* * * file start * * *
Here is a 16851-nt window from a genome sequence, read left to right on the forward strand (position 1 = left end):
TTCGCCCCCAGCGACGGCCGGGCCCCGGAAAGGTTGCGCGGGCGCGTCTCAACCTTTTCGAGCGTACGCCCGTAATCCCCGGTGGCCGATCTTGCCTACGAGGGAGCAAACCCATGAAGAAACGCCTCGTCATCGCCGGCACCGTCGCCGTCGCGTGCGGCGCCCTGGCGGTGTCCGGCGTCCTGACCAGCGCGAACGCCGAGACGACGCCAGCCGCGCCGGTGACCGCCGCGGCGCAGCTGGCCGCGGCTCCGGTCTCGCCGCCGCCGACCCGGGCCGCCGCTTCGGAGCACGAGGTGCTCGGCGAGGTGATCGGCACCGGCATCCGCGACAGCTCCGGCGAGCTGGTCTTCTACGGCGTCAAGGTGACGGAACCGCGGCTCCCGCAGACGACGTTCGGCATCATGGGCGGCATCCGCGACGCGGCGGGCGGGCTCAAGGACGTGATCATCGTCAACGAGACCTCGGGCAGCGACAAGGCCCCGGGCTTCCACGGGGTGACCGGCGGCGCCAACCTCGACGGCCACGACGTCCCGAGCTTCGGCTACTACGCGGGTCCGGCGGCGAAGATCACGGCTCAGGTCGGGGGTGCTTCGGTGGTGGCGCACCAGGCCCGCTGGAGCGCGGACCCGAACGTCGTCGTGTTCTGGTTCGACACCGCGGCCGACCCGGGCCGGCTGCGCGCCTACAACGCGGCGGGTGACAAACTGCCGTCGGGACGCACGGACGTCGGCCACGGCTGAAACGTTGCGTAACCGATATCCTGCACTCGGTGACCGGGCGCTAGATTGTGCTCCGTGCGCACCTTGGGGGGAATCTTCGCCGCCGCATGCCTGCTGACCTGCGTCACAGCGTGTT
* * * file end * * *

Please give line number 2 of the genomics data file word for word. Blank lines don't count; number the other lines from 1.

TTCGCCCCCAGCGACGGCCGGGCCCCGGAAAGGTTGCGCGGGCGCGTCTCAACCTTTTCGAGCGTACGCCCGTAATCCCCGGTGGCCGATCTTGCCTACGAGGGAGCAAACCCATGAAGAAACGCCTCGTCATCGCCGGCACCGTCGCCGTCGCGTGCGGCGCCCTGGCGGTGTCCGGCGTCCTGACCAGCGCGAACGCCGAGACGACGCCAGCCGCGCCGGTGACCGCCGCGGCGCAGCTGGCCGCGGCTCCGGTCTCGCCGCCGCCGACCCGGGCCGCCGCTTCGGAGCACGAGGTGCTCGGCGAGGTGATCGGCACCGGCATCCGCGACAGCTCCGGCGAGCTGGTCTTCTACGGCGTCAAGGTGACGGAACCGCGGCTCCCGCAGACGACGTTCGGCATCATGGGCGGCATCCGCGACGCGGCGGGCGGGCTCAAGGACGTGATCATCGTCAACGAGACCTCGGGCAGCGACAAGGCCCCGGGCTTCCACGGGGTGACCGGCGGCGCCAACCTCGACGGCCACGACGTCCCGAGCTTCGGCTACTACGCGGGTCCGGCGGCGAAGATCACGGCTCAGGTCGGGGGTGCTTCGGTGGTGGCGCACCAGGCCCGCTGGAGCGCGGACCCGAACGTCGTCGTGTTCTGGTTCGACACCGCGGCCGACCCGGGCCGGCTGCGCGCCTACAACGCGGCGGGTGACAAACTGCCGTCGGGACGCACGGACGTCGGCCACGGCTGAAACGTTGCGTAACCGATATCCTGCACTCGGTGACCGGGCGCTAGATTGTGCTCCGTGCGCACCTTGGGGGGAATCTTCGCCGCCGCATGCCTGCTGACCTGCGTCACAGCGTGTT